Botulism is one of the deadliest forms of food poisoning that every charcutier must be acutely aware. The chances of contracting botulism are rare, but the effects can be fatal. Botulism spores can produce a deadly toxin that is not detectable by color or smell, but can be easily prevented by using proper technique and curing agents.
There is more than one way to contract botulism, but the form of botulism poisoning that applies to the charcutier is food borne botulism. This form of food poisoning has existed since the dawn of man, but up until the 18th century, these deaths fell under the category of ‘natural causes.’ The earliest documentation of this illness was in the 10th century when Emperor Leo VI of Byzantium prohibited the manufacturing of blood sausage after an outbreak of food poisoning. Another outbreak of ‘sausage poisoning’ in southern Germany at the end of the 18th century motivated Justinus Kerner, a German poet and medical officer, to investigate the causes. Although he is not responsible for discovering the bacteria that is responsible for botulism poisoning, he was the first to document the descriptions of this ‘sausage poison’, noting that it is commonly found in improperly handled meats. He also coined the name botulism, which is derived from the Latin word for sausage, botulus. Kerner’s work was published between 1817-1822. In 1897, a man named Emile Van Ermengem discovered that the producer of the botulin toxin was a bacterium, which he named Clostridium botulinum. More research followed over the years and in 1949, after managing to purify the toxin, the complete effects of the botulinum toxin on the human body had been identified. A treatment was discovered in the early 1970’s.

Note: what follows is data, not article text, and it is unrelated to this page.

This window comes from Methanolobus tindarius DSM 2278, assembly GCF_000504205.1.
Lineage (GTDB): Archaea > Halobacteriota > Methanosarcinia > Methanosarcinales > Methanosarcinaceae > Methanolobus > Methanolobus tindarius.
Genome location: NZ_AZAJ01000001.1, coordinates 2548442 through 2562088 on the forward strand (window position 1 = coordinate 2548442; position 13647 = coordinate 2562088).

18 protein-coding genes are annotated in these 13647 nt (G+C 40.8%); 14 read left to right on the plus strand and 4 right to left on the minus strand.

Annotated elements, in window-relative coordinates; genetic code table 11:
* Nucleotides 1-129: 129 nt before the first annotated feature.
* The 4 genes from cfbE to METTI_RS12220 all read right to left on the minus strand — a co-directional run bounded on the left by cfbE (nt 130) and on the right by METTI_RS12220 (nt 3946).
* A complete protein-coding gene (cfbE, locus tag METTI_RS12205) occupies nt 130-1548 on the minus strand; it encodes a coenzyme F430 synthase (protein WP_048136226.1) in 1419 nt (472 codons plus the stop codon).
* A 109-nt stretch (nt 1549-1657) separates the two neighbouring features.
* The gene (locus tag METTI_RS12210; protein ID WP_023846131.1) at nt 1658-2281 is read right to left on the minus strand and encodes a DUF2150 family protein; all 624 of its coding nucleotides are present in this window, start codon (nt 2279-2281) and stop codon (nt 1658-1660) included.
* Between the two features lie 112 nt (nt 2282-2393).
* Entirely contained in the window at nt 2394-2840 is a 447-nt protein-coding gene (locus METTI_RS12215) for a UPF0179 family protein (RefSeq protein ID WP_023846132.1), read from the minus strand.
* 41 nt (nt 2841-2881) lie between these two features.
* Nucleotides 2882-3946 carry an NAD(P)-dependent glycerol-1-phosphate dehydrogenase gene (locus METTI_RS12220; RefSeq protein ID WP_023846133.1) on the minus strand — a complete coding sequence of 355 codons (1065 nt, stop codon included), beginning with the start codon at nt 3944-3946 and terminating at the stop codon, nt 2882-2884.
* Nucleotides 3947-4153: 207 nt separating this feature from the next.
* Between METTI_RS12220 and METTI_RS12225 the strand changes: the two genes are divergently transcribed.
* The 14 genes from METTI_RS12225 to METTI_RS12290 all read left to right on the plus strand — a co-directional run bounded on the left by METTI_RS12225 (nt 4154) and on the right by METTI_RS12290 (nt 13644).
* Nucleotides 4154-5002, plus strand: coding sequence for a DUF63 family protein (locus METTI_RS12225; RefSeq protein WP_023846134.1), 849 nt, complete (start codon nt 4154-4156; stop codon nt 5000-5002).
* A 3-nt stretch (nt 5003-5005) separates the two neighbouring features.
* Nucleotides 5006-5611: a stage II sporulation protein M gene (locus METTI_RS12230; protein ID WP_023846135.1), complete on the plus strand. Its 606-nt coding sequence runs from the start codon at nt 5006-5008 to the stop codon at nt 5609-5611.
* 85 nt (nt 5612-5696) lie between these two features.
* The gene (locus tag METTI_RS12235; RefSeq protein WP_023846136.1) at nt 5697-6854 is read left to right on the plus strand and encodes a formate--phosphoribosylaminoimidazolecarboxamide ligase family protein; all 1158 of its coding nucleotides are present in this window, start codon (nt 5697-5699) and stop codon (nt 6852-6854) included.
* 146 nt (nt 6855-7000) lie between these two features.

Clostridium Botulinum is a bacteria found in soil all over the world and botulism spores are found in every type of meat or vegetable. These spores and bacteria aren’t harmful on their own, but when left in an environment between 40°F and 140°F (known in food safety terms as the ‘temperature danger zone’) with little oxygen and slight acidity (like the inside of a sausage), the bacteria will produce the deadly botulinum toxin. As mentioned earlier, the botulinum toxin is not detectable by sight or smell. Symptoms will usually appear within 2-72 hours, but, in rare instances, can present themselves up to 10 days after consumption of the toxin. The first symptoms will be blurred and/or double vision, dry mouth, vomiting, drooping eyelids, and difficulty swallowing. Slurred speech will follow with difficulty holding up the head, as the neck and throat muscles become severely weakened. If left untreated, symptoms will progress until the body is in full paralysis and can lead to eventual death by respiratory failure. Without treatment, it’s all over in about three days.
Smoking and dry-curing meat creates the ideal environment for the botulin toxin to thrive. Cold smoking is done in a low oxygen chamber with temperatures between 70°F-100°F for several hours and sometimes up to several days; dry-curing meats (such as salami) requires fermenting the meat at room temperature with 60%-70% humidity. Anytime meat is cured or prepared in a way that will leave it in the temperature danger zone (40°F-140°F) for longer than several hours, a cure containing sodium nitrates or sodium nitrites is required to prevent the botulin toxin from developing. Nitrates or Nitrites are only needed when smoking or dry-curing meats; if you make a fresh sausage and plan to either immediately refrigerate it (keeping it below 40°F) or cook it quickly at a temperature above 140°F, no curing is needed. When dry-curing meat the use of sodium nitrates/nitrites is imperative and in regards to smoking meat the bottom line is this: If it can’t be cured, don’t smoke it!